Toyota did a strange thing in 2022. Instead of releasing a new Avalon, it killed it off and re-introduced the Crown nameplate that hadn’t been in North America for a half-century. But the really strange part was that the nameplate was resurrected on a sedan and not an SUV.
Of course, what we didn’t know at the time (but mostly suspected), was that the Crown sedan was soon to be followed by a new crossover in the North American market. Thus, the Crown Signia, as it’s known, adds another SUV to the increasingly crowded mid-size segment, and will share showroom space with no fewer than nine other Toyota SUV models (not to mention seven Lexus models).
So, where does the Signia fit in? There’s a fair bit of overlap in terms of size and mission with Toyota’s existing Venza, which has only a year left before it vacates its spot in the lineup, possibly making this newest Crown a premium replacement for that outgoing model.
Built in Toyota’s Japanese Tsutsumi Plant, the Signia rides on the same TNGA-K platform as North America’s other, existing Crown model (not to mention every other midsize product in the lineup from the Camry to Highlander, and RAV4 to Sienna). Exploring the prototype model on display at the presentation, the cabin proved spacious and comfortable both front and back. The rear seat not only offers good leg- and head room, but also large side windows and a panoramic glass roof to help prevent claustrophobia despite its stylish sloped roofline. And with those rear seats folded flat, the cargo area stretches to nearly 2.0 metres in length, giving it some additional practicality over its sedan sibling.
The TNGA-K platform has been tuned for minimal sound and vibration intrusion into the cabin, but Toyota has also added acoustic glass up front, dash silencing insulation, as well as an engine cover made of sound-absorbing materials, all of which should make the Signia a smooth, serene cruiser like its sedan namesake.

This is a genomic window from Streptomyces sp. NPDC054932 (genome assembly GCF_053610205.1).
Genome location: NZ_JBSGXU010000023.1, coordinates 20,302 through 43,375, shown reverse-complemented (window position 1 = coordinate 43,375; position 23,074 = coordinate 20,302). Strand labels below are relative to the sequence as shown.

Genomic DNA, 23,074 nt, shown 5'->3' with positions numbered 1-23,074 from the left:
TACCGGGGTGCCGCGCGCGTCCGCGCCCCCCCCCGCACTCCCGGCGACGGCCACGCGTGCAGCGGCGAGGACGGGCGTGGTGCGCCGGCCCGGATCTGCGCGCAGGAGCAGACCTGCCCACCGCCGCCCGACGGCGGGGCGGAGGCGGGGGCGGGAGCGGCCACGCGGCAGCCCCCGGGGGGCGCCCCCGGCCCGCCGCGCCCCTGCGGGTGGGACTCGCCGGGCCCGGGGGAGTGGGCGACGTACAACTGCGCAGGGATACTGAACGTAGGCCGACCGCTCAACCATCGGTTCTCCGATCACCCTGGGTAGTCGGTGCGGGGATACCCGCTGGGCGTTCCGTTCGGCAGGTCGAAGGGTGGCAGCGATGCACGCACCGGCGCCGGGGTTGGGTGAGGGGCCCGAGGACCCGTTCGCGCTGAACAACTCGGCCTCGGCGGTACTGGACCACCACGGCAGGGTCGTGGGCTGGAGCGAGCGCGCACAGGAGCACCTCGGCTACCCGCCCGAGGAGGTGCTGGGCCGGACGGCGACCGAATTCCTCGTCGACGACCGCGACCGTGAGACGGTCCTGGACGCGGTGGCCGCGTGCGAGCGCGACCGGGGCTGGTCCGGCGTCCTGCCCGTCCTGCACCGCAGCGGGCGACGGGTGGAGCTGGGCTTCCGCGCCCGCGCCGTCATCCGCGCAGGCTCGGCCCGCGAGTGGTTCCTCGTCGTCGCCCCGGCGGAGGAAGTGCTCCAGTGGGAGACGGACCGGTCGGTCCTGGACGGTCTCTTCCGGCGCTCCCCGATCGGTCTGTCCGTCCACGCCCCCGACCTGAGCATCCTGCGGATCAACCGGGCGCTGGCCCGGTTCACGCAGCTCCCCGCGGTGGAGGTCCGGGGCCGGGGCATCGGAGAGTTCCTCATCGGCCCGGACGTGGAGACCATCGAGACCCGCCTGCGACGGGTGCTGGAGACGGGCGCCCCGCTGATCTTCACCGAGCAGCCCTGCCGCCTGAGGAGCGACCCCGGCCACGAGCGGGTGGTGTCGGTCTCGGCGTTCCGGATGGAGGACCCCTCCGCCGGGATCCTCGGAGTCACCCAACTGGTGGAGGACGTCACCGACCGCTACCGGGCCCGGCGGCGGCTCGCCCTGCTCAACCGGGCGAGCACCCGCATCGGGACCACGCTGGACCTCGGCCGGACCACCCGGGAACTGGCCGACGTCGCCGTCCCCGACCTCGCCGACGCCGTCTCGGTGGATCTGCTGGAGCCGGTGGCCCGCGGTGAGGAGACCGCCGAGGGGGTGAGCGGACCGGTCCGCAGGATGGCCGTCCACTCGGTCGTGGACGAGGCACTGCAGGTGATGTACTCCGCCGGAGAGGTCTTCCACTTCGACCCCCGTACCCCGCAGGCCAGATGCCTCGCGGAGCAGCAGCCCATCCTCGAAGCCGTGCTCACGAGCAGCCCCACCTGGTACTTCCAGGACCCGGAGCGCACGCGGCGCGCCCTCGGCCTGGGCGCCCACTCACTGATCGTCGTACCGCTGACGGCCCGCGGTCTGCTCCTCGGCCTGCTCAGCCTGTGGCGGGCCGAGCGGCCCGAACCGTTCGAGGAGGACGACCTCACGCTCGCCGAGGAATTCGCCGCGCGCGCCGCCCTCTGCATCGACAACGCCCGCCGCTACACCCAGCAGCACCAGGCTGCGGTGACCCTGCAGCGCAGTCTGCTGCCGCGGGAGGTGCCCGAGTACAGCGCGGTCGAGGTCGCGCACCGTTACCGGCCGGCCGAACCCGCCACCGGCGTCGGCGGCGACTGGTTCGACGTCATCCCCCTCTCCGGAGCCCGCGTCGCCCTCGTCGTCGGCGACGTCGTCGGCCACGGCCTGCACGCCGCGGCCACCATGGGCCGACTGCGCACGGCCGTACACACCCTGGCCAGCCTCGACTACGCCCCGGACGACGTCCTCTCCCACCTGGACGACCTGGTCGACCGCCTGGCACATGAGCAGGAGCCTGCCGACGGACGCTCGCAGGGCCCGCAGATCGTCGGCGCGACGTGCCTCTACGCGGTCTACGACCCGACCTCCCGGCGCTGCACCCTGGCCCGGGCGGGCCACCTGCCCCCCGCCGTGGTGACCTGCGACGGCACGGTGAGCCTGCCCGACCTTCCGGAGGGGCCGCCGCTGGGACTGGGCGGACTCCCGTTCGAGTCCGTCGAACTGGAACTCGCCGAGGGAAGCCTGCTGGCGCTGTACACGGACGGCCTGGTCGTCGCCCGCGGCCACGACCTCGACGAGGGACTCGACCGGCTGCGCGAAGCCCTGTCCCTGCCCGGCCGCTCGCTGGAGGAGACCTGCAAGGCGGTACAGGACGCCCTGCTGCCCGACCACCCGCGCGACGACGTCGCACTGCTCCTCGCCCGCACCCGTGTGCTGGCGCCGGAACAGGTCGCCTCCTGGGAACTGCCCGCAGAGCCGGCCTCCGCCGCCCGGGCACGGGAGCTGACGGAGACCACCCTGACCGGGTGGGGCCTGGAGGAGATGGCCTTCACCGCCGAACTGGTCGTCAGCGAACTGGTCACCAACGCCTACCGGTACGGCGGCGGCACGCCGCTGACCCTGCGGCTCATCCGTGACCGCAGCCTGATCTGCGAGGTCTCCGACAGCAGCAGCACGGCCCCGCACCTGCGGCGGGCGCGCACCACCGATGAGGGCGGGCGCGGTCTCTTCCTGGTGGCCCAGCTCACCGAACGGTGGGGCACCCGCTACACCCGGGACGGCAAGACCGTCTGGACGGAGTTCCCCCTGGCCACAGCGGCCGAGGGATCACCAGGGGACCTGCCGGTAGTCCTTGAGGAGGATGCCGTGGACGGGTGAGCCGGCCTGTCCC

Offered in Canada only in Limited trim, the Signia is loaded up with a lengthy list of standard items including heated and ventilated front seats, leather seating, 12.3-inch digital gauge display supplemented by another 12.3-inch touch screen that operates Toyota’s latest infotainment system, plus wireless smartphone connectivity and charging. The 11-speaker premium JBL audio system and a hands-free rear liftgate are standard, too.
Toyota’s latest suite of active and passive safety elements are included, featuring lane departure alerts and steering assist, dynamic radar cruise control, automatic headlights and wipers, plus lane tracing control and pre-collision detection and avoidance.
An optional Advanced Technology Package can add a front cross traffic alert, lane change assist and rear parking assist with automatic braking.
There’s only one drivetrain for the Signia and it’s Toyota’s venerable all-wheel drive hybrid system shared with the Highlander Hybrid. Like the Highlander’s, this 2.5L four-cylinder engine is bolstered by a pair of electric motors, one up front and one in the rear, offering up a combined 243 hp sent through a two-speed CVT.
Toyota estimates a combined fuel consumption rating of 6.5 L/100 km for the Signia and a towing capacity of up to 1,225 kg.
Plenty of Style
The Crown Signia’s profile and rear view are its most appealing angles with a squat, sporty appearance, especially riding on the gunmetal 21-inch wheels a shown. The family resemblance is there, hinting at a trimmer, more athletic version of the Highlander. The front is definitely the Signia’s boldest angle, and may prove polarizing for some potential buyers with its large, body-coloured cross-hatch grille panel, and thin-sliced LEDs forming the brand’s increasingly prevalent “Hammerhead Design.”
The slightly lifted profile and pronounced black wheel arches work much better here on the Signia than on the Crown sedan. There’s a two-tone paint option available that covers the roof black in contrast to either red, white, grey or bronze-coloured hues, but unlike the Crown sedan’s two-tone, it doesn’t also cover the Signia’s hood and tail end. Buyers can also specify a Signia finished in all black, too.The leather interior can either be just black, or the rich-looking two-tone saddle brown and black combo of the show car.
The Crown Signia looks to be an upscale move from the current Venza, offering more technology, space and style (not to mention power) that should appeal to buyers looking to move up from a RAV4 Hybrid. Trading on whatever prestige remains in North America for the Crown brand, this new addition should fit right into Toyota’s crowded SUV showroom when the Signia arrives next summer.